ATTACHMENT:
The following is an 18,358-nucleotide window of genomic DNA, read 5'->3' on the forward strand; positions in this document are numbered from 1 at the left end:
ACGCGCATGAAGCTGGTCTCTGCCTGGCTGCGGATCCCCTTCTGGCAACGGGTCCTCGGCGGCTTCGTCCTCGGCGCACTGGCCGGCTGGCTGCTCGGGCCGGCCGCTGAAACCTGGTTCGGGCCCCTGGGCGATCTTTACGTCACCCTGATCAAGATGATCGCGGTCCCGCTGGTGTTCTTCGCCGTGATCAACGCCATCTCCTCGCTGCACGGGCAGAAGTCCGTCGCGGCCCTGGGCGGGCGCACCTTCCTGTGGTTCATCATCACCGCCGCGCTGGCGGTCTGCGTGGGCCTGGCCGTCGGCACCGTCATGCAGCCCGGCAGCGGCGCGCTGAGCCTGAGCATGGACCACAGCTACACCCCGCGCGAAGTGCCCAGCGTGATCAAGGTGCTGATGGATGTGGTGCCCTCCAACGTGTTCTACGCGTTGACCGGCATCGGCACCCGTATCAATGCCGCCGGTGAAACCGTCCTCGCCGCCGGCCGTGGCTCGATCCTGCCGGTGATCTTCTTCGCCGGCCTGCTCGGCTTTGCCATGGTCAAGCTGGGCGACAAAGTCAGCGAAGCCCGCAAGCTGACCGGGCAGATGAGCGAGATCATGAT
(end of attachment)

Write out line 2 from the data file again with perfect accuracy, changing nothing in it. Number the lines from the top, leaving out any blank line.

ACGCGCATGAAGCTGGTCTCTGCCTGGCTGCGGATCCCCTTCTGGCAACGGGTCCTCGGCGGCTTCGTCCTCGGCGCACTGGCCGGCTGGCTGCTCGGGCCGGCCGCTGAAACCTGGTTCGGGCCCCTGGGCGATCTTTACGTCACCCTGATCAAGATGATCGCGGTCCCGCTGGTGTTCTTCGCCGTGATCAACGCCATCTCCTCGCTGCACGGGCAGAAGTCCGTCGCGGCCCTGGGCGGGCGCACCTTCCTGTGGTTCATCATCACCGCCGCGCTGGCGGTCTGCGTGGGCCTGGCCGTCGGCACCGTCATGCAGCCCGGCAGCGGCGCGCTGAGCCTGAGCATGGACCACAGCTACACCCCGCGCGAAGTGCCCAGCGTGATCAAGGTGCTGATGGATGTGGTGCCCTCCAACGTGTTCTACGCGTTGACCGGCATCGGCACCCGTATCAATGCCGCCGGTGAAACCGTCCTCGCCGCCGGCCGTGGCTCGATCCTGCCGGTGATCTTCTTCGCCGGCCTGCTCGGCTTTGCCATGGTCAAGCTGGGCGACAAAGTCAGCGAAGCCCGCAAGCTGACCGGGCAGATGAGCGAGATCATGAT